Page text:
Practicum: Tell a F*cking Story
Communication should be clear and concise, but most importantly, it should be compelling. For instance, when a building is on fire, you don’t say, “Hello, everyone. It’s going to get uncomfortably warm in here. Allow me to elaborate…” and you sure as hell don’t attempt to start a dialogue on the subject. When a building is on fire, one always says the right thing because one always knows what others need to hear. The message is clear within, and so becomes clear without. Every message isn’t so easily summed up, of course, thankfully, because we’d all require constant sedation.
Most communication is subtle, and most people are trying too hard. It’s obvious that you couldn’t take the burning building approach to selling something, by running around screaming, “BUY THIS!!!” While that’s a clear, concise message, it isn’t compelling. Neither the message, the sender, nor the scenario are meaningful to the audience. Everyone’s favorite subject is themselves. If they can’t see themselves in the intent, they won’t project themselves into the outcome.
Communication requires you to say something worthwhile, but also to provide the necessary space for the audience to create meaning. As French composer Claude Debussy said, “The music is not in the notes, but in the silence between.” The most important aspect of communication is silence. Or, more properly: emptiness. Paradoxically, the most effective part of your message is often what you don’t say.
The true enjoyment of listening to a story is imagining for oneself the parts that are left untold. There the listener is free to complete the world the teller has described and become the hero of it. Emptiness is the other half of the dialogue, where the observer is responding internally. It’s the moment in which the meaning of the message is born. Emptiness is challenging. It’s uncomfortable. It creates tension, drama, and conflict; and nothing is more compelling than conflict.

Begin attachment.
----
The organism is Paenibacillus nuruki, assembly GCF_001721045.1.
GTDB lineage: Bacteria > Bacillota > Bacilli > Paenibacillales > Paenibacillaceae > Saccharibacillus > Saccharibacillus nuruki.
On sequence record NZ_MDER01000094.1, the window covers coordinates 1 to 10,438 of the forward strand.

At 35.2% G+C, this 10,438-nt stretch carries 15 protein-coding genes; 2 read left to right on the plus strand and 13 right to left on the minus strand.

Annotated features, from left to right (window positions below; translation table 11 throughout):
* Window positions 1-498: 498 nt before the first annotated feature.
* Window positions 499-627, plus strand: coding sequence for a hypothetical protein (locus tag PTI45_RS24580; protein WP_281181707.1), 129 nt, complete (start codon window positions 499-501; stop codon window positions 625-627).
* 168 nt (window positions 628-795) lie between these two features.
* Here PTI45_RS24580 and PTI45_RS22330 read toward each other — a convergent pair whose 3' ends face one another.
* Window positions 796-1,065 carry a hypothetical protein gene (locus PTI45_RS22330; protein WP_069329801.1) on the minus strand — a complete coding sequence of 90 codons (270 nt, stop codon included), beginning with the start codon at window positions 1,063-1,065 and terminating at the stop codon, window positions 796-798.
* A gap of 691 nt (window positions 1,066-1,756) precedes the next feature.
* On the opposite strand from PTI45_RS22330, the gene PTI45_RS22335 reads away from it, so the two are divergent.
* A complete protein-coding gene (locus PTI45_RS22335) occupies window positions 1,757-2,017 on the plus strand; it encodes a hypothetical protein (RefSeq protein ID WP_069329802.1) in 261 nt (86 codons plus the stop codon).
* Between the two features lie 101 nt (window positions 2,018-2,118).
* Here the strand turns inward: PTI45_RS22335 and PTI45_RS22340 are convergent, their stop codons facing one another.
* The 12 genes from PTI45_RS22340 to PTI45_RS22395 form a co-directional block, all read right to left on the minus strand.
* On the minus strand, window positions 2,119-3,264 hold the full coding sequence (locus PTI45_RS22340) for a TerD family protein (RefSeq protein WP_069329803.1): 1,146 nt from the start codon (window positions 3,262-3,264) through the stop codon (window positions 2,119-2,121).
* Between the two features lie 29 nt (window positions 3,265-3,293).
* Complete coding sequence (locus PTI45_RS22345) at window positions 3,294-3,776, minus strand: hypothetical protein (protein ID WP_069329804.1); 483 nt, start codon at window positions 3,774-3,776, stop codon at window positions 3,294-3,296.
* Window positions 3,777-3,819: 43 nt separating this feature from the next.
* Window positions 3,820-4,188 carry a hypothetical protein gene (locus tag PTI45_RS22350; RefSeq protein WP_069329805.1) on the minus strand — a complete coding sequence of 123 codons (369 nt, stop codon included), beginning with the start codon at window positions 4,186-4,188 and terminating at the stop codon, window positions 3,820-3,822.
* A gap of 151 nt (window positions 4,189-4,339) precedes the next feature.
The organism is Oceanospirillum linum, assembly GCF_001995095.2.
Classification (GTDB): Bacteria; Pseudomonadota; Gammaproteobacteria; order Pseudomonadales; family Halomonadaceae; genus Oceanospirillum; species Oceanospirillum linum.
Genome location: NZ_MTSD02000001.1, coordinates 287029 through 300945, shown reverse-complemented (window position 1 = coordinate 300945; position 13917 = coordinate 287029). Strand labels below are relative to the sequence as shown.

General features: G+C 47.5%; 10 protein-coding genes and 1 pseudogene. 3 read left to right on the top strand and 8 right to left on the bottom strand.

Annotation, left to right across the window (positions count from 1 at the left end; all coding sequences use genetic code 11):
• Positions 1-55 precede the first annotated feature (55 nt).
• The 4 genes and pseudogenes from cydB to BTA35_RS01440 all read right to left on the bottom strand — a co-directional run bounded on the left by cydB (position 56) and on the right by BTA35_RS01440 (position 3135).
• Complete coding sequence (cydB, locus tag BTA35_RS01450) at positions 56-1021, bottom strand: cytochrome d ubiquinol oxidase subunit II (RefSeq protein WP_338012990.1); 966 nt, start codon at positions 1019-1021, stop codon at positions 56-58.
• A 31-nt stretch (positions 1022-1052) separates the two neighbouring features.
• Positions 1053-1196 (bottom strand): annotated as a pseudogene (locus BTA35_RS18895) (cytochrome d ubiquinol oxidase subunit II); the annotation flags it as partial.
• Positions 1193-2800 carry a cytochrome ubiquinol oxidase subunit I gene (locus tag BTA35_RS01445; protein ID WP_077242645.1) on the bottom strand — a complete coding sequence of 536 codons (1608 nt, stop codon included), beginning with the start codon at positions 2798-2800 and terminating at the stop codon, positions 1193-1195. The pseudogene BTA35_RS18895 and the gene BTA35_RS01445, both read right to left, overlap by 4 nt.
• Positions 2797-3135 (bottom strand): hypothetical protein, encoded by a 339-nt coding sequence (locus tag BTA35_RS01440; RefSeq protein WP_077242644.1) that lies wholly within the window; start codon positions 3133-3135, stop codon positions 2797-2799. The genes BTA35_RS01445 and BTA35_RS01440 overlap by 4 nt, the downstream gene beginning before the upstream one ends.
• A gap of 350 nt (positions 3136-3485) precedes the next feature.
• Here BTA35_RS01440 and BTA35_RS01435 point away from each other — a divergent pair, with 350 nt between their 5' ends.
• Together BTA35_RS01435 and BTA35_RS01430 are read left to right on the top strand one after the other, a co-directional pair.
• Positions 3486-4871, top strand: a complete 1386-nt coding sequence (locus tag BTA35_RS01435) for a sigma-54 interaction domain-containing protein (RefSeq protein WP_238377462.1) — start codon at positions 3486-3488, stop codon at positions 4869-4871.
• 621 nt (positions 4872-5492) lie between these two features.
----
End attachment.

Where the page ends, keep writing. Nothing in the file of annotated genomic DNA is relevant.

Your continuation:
Mythology, the collective story of humanity, is so compelling for this exact reason. It raises questions with no adequate answers. That we are eternally bound together, yet perpetually divided by the human condition in inexplicable and awe inspiring — tension, drama, conflict. Silence has such power over us that we’ve actually given it a persona: God*. Stillness, patience, and objectivity are nearly lost arts. The less you say, the closer you come to the divine. Use this omnipotent tool to your advantage.
Explore your message / brand / whatever through dedicated contemplation. What’s it about? What’s it mean? If you can spit these answers out quickly, start over. No one’s going to give a shit about something you can thoughtlessly recite. Meaning is elusive, it’s enshrouded in mystery, and that’s why it’s compelling. Your message doesn’t have to be mysterious, complex, long, or deep, but it should be connected, in some way, to something meaningful. When I shout, “FIRE!” your family, friends, dog, and weekend plans all flash before your eyes in an instant and you don’t want to lose them, so you move your ass. That’s meaningful.
Finally, you must have fucking respect for your audience. You must fucking think about their needs. You must be fucking responsive to their desires. You must show them fucking empathy. Creativity can either be making love to an audience or masturbating in front of them. Given the choice, which do you think they’d prefer? (Actually, don’t answer that.) If you foolishly allow your awkwardness, urgency, laziness, and / or greed to drive the conversation, you’re ignoring their intellects, and that’s neither respectful nor enjoyable. The need for effective communication is one of the very few, narrow corridors through which artistic expression and commercial enterprise cross paths. Good art, rare though it is, always rewards the observer for meeting it half way. Your brand can do the same… if you’re confident enough to let it.
*This is only an analogy, relax.
Authored by Jason Richburg
GFDA Copywriter and Curriculum Director